kkaeffer, you probably used a regular expression to make these changes. It's not hard to write it, but it might be good to have a standard one that could be used by others to update contrib modules. Can you share the one you used?

NancyDru’s picture

+1 for me. Please make sure douggreen is on board for the Coder module. And there is no reason why Coder has to wait for D7. Let's do it now! (As a matter of fact, I would say that all bug fixes for D5 and D6 should begin doing it this way.)

kkaefer’s picture

I don't think that it's a good idea to apply that to D5/6 as well since it makes things inconsistent.

@flobruit: I used a variety of different regular expressions in TextMate (so no snazzy shell scripts here) which can easily be written in a couple of minutes.

sun’s picture

It seems I'm the only one who would vote -1 on this. Am I?
I always liked this rule, because it concatenates strings and vars optically. XXXXXX. xxxx .XXXXXX needs less space and somehow looks less displaced than XXXXXX . xxxx . XXXXXX for me.

However, I don't think this question is important. The coder_format script can be changed accordingly, so updating (at least my) modules should be done within seconds.

drewish’s picture

-1 i actually like the current convention... i don't really see much to gain from switching it.

Susurrus’s picture

I'm with drewish on this. I think the extra space makes lines longer and isn't really necessary as the most common thing to do with strings on a line with other operations is concatenate them. -1 here.

merlinofchaos’s picture

No offense but "I like the convention" doesn't seem to be a very good defense as to why to make an exception. "Makes lines longer" is the same defense people who prefer no spaces around operators at all give; I disagree with it. And the most common operation with numbers is to add/subtract/assign them, but I don't see anyone advocating to remove spaces there.

I would really love to see an honest justification for this convention but none of the ones presented here make sense to me.

And the answer for what is to be gained is "consistency". Coding styles are primarily about consistency.

webchick’s picture

To anyone who's -1 to this change, I challenge you to the following: Count how many sentences it takes to explain to another non-Drupal developer how to use the current standard. ;) My personal best is 4. ;)

I do personally prefer the current standard now that I have my head around it, but this is a consistent "wtf?" for new developers, and furthermore it's consistent with existing PHP standards. +1.

merlinofchaos’s picture

Oh, sun's visual example in #24 is misleading; the use of capitalization makes a big difference. But what if I gave this example:


Should we not treat the addition operator the same as the concatenation operator?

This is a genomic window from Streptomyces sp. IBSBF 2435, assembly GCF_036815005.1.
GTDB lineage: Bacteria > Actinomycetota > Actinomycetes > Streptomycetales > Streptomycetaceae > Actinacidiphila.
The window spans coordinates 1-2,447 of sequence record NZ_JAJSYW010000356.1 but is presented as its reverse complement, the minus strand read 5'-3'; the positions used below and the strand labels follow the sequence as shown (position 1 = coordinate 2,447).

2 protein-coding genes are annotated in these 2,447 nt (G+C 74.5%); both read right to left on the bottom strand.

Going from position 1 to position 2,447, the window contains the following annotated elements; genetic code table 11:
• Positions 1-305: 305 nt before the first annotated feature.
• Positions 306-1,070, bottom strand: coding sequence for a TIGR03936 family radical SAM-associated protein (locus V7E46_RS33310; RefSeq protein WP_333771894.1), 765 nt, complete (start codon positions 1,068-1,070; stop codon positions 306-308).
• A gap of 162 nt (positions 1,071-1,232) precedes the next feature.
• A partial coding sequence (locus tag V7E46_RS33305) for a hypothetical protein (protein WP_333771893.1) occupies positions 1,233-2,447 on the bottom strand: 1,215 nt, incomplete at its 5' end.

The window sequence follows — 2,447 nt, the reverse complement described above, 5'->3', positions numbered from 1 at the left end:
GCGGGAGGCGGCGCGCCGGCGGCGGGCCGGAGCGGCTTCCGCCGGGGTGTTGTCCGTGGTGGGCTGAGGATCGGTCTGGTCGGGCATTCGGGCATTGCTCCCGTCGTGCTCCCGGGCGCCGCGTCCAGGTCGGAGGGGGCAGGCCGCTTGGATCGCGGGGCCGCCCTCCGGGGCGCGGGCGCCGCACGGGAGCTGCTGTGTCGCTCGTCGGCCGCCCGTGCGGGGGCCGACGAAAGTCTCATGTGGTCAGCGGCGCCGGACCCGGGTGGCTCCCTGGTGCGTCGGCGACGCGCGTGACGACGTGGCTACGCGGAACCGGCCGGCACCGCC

NancyDru’s picture

And then there's always "++$count" and "$count++". Let's not even get into the combinations with the equal sign... ;-)

It will probably come as a shock to Earl that I'm agreeing with him. And I don't know that kkaefer wants to roll another 800K patch to remove spaces from the arithmetic operators.

I think the bottom line on this one is which way does Dries want it?

merlinofchaos’s picture

$count++ and ++$count make sense because they are unary operators; they work only on the variable they are referencing. It's actually very important not to have the space there.

I can't think of any place in the coding standard that suggests no spaces for assignment operators; in general, no-space on operators is reserved for unary operators, except for concatenation, which has its spacing determined by rvalue type.

chx’s picture

webchick, I can explain in two sentences! :) But really, this is a good change, I am for it. Next issue should be the coding standards for cast. Not this one, though.

Chris Johnson’s picture

I disagree, Merlin. His example is not misleading because it's precisely because of the number, shape and location so pixels used on screen AND the printed conventions we all grew up with regarding numerals, that this rule makes some sense to some (include me with sun as far as personal preferences go).

That is, it LOOKS clearer and better (at least, to some of us). And contrary to the argument that it's just something we "like" -- clarity and ease of reading are important and rightfully influence coding standards.

That said, I don't care much if the dot concatenate standard is changed, as there are other parts of the Drupal coding standards which irritate me a lot more and are unlikely to ever change. That's the beauty of coding standards -- they annoy everybody just about equally, but we use them for good reason. :-)

catch’s picture

+1 from me. For consistency, and because it regularly catches me out and seems unnatural when I have to go back to fix it.

Crell’s picture

I disagree that the current format "looks cleaner and better". The period is too easy to miss in many cases. And, as others have noted, it's also inconsistent with every other binary operator.

$a = 'b'. $c;
$a = 4 + $c;

That's just plain weird. Either we change . to have a space on both sides, or we change + to only sometimes have space padding. I've never actually seen a standard of "except next to a literal" on space padding in any language/project. Let's be consistent and put spaces in both places.

JohnAlbin’s picture

Status: Reviewed & tested by the community » Needs work
817.36 KB

+1 for making the concat coding standards consistent with other operators and with other PHP projects. But…

4 out of 22 hunks FAILED -- saving rejects to file modules/filter/filter.module.rej


NancyDru’s picture

Status: Needs work » Needs review